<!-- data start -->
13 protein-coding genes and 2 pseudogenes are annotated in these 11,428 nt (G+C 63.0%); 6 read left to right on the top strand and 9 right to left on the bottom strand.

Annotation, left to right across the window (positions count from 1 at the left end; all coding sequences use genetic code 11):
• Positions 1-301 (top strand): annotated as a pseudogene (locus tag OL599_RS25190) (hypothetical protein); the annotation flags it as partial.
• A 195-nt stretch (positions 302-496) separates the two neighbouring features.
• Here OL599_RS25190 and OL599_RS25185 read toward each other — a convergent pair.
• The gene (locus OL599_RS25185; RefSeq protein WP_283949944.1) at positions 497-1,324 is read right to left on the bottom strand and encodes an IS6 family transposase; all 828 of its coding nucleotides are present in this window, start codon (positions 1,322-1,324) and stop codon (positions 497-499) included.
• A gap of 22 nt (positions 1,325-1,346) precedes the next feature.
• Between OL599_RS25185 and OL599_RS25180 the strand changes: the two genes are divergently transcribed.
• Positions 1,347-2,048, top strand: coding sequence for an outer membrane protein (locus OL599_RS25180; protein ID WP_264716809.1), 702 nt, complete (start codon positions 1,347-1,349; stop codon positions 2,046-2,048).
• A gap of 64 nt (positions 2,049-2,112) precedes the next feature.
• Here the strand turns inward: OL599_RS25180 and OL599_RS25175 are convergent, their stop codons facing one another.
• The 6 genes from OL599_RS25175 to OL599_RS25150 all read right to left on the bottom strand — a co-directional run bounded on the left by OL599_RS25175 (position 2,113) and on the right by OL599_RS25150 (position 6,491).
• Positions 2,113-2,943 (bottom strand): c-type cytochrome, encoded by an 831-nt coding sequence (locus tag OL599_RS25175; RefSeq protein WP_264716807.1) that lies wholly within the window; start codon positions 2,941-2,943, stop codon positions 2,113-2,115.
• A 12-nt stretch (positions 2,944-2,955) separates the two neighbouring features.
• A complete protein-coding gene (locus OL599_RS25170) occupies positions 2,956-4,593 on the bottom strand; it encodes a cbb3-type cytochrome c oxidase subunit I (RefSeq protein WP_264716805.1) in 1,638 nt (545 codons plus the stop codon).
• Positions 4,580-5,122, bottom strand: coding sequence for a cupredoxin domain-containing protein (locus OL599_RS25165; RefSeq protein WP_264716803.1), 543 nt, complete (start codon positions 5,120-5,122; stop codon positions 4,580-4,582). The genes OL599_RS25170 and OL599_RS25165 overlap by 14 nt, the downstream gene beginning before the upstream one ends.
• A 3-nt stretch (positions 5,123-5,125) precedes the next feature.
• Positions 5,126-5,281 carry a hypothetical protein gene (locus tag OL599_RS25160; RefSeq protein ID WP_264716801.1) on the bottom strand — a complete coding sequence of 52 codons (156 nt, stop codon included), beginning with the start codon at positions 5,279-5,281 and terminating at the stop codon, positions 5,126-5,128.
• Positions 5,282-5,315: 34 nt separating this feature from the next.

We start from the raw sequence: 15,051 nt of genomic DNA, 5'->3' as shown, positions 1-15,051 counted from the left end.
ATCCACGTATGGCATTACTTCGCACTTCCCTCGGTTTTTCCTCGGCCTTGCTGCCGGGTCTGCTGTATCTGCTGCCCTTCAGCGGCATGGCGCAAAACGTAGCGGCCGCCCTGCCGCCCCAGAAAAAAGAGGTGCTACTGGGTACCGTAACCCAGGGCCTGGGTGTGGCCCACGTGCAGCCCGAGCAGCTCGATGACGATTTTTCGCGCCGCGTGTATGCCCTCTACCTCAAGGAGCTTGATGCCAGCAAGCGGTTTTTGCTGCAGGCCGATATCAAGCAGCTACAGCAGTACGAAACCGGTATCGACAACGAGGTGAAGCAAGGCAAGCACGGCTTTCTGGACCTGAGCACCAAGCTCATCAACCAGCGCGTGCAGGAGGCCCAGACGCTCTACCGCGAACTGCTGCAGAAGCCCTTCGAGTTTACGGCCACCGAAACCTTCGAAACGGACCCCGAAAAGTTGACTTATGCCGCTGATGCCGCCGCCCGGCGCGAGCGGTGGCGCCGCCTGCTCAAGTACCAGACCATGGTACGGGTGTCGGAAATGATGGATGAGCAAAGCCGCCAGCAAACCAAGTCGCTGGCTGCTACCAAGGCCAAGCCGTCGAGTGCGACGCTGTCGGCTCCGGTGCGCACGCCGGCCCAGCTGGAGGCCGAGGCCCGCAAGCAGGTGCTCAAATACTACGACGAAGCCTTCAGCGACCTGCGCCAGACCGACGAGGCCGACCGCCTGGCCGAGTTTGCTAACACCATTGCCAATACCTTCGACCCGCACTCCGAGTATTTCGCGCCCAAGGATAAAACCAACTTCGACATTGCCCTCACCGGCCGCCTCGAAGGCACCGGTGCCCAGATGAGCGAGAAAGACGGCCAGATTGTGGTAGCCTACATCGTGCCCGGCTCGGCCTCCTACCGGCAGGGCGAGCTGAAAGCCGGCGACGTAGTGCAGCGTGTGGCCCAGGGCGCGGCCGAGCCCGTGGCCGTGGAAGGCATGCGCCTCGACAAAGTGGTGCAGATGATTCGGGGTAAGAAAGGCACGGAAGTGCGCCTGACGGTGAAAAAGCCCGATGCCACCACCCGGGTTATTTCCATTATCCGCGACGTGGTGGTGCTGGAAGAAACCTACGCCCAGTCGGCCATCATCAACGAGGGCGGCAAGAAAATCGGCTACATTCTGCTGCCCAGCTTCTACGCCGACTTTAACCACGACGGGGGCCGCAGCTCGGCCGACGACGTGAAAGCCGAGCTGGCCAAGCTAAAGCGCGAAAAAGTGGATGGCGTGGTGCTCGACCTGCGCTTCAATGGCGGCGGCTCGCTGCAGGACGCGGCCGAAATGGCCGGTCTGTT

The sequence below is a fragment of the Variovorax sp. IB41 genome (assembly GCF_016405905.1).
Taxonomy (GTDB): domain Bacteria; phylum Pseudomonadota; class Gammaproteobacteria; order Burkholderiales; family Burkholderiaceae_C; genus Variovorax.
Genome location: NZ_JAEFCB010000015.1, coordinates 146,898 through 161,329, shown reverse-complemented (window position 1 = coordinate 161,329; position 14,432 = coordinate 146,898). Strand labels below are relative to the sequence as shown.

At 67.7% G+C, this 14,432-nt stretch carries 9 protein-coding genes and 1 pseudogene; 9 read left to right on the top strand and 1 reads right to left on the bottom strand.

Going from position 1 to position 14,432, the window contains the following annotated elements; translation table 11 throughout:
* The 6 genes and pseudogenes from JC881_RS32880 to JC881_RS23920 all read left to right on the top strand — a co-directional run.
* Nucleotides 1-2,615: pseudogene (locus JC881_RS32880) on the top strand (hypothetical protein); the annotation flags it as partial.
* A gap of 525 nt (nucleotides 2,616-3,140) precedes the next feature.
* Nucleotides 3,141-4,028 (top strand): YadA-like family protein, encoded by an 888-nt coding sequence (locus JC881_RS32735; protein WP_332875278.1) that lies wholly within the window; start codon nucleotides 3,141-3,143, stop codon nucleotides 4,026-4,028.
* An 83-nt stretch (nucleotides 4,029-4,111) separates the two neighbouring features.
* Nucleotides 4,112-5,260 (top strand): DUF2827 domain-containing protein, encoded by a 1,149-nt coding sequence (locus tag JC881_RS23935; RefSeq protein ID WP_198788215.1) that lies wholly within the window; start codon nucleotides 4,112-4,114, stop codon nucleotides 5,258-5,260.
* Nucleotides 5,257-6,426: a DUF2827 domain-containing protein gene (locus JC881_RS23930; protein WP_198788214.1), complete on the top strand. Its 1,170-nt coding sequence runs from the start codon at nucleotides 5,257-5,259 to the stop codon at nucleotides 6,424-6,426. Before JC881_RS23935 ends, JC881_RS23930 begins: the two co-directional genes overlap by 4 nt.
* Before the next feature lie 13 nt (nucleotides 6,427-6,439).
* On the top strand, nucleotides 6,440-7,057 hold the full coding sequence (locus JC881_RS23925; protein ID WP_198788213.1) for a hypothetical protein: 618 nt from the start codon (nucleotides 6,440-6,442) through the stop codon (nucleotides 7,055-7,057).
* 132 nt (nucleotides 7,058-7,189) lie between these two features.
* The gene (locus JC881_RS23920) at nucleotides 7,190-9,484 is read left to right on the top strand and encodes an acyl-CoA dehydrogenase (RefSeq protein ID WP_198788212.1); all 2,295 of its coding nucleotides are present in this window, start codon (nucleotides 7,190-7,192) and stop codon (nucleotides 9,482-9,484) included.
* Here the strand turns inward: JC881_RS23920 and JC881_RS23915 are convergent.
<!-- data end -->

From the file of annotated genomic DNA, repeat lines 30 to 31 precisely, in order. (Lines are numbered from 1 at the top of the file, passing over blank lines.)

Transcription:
* Nucleotides 3,141-4,028 (top strand): YadA-like family protein, encoded by an 888-nt coding sequence (locus JC881_RS32735; protein WP_332875278.1) that lies wholly within the window; start codon nucleotides 3,141-3,143, stop codon nucleotides 4,026-4,028.
* An 83-nt stretch (nucleotides 4,029-4,111) separates the two neighbouring features.